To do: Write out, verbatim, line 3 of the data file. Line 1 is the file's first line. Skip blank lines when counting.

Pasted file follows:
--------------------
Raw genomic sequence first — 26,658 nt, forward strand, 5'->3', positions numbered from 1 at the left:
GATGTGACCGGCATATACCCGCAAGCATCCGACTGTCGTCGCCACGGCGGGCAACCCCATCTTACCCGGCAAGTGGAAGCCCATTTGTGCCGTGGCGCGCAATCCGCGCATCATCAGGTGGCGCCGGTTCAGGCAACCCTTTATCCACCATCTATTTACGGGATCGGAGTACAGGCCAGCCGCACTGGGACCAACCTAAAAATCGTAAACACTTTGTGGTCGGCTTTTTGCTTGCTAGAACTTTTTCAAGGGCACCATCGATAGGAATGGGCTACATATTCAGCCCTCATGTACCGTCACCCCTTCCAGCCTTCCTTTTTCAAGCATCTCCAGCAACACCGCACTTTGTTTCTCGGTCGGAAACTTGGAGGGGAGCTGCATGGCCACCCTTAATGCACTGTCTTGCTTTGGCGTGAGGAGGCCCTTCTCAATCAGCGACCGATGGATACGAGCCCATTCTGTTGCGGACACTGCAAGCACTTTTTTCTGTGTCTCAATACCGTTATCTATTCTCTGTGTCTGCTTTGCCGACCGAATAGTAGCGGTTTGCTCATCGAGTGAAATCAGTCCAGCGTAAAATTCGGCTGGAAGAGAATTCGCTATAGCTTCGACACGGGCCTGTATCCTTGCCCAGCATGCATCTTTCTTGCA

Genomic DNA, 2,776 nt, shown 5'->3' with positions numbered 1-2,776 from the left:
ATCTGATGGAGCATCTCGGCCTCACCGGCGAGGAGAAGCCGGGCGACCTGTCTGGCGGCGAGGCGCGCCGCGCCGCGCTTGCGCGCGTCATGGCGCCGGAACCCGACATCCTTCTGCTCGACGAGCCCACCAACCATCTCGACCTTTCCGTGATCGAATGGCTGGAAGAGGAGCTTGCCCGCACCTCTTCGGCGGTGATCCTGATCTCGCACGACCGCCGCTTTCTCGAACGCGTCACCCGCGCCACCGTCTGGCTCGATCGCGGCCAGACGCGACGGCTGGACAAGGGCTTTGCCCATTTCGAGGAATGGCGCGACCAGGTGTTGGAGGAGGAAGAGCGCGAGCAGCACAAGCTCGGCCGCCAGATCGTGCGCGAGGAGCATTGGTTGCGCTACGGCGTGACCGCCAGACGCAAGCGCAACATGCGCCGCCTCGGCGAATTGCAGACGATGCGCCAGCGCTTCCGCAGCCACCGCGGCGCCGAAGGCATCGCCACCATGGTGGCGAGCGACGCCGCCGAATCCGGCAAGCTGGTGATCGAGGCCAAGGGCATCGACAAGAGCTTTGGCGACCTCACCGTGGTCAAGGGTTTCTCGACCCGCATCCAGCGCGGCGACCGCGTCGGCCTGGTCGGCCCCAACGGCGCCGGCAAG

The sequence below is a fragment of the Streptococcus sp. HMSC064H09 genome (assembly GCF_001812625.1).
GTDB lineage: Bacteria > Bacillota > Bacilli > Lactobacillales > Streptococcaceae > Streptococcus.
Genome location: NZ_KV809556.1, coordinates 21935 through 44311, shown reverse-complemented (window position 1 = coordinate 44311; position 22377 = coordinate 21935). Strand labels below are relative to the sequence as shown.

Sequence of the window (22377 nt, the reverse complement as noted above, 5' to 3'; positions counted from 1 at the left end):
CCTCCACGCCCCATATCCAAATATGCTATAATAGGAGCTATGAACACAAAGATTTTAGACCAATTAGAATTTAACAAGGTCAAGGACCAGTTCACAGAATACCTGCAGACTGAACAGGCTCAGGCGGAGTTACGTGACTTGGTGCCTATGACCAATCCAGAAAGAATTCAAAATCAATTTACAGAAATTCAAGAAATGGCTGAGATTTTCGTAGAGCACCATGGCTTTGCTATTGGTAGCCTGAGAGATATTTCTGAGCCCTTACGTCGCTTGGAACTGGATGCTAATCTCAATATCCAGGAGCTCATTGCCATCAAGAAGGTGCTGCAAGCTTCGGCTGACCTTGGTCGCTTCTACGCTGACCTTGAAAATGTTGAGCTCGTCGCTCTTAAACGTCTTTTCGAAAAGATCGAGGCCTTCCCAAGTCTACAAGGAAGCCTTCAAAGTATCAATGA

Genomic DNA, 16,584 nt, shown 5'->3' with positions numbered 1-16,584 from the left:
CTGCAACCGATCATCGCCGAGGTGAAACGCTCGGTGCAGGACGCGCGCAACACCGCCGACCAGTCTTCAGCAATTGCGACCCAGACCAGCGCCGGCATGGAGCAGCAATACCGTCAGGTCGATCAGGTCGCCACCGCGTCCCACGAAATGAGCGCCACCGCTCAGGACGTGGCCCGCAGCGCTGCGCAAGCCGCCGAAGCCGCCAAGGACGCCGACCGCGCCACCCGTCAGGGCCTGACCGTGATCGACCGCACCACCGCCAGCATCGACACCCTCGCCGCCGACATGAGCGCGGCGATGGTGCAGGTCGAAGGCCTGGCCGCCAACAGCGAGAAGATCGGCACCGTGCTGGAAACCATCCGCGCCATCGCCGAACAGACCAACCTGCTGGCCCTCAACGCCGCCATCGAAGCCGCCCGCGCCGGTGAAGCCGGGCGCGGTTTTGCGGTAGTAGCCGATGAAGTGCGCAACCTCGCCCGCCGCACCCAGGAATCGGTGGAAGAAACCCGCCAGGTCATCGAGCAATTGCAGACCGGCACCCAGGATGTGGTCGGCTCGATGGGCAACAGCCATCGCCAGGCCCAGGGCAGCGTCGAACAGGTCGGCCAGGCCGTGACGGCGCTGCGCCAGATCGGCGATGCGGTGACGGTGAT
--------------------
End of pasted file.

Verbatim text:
Genomic DNA, 2,776 nt, shown 5'->3' with positions numbered 1-2,776 from the left: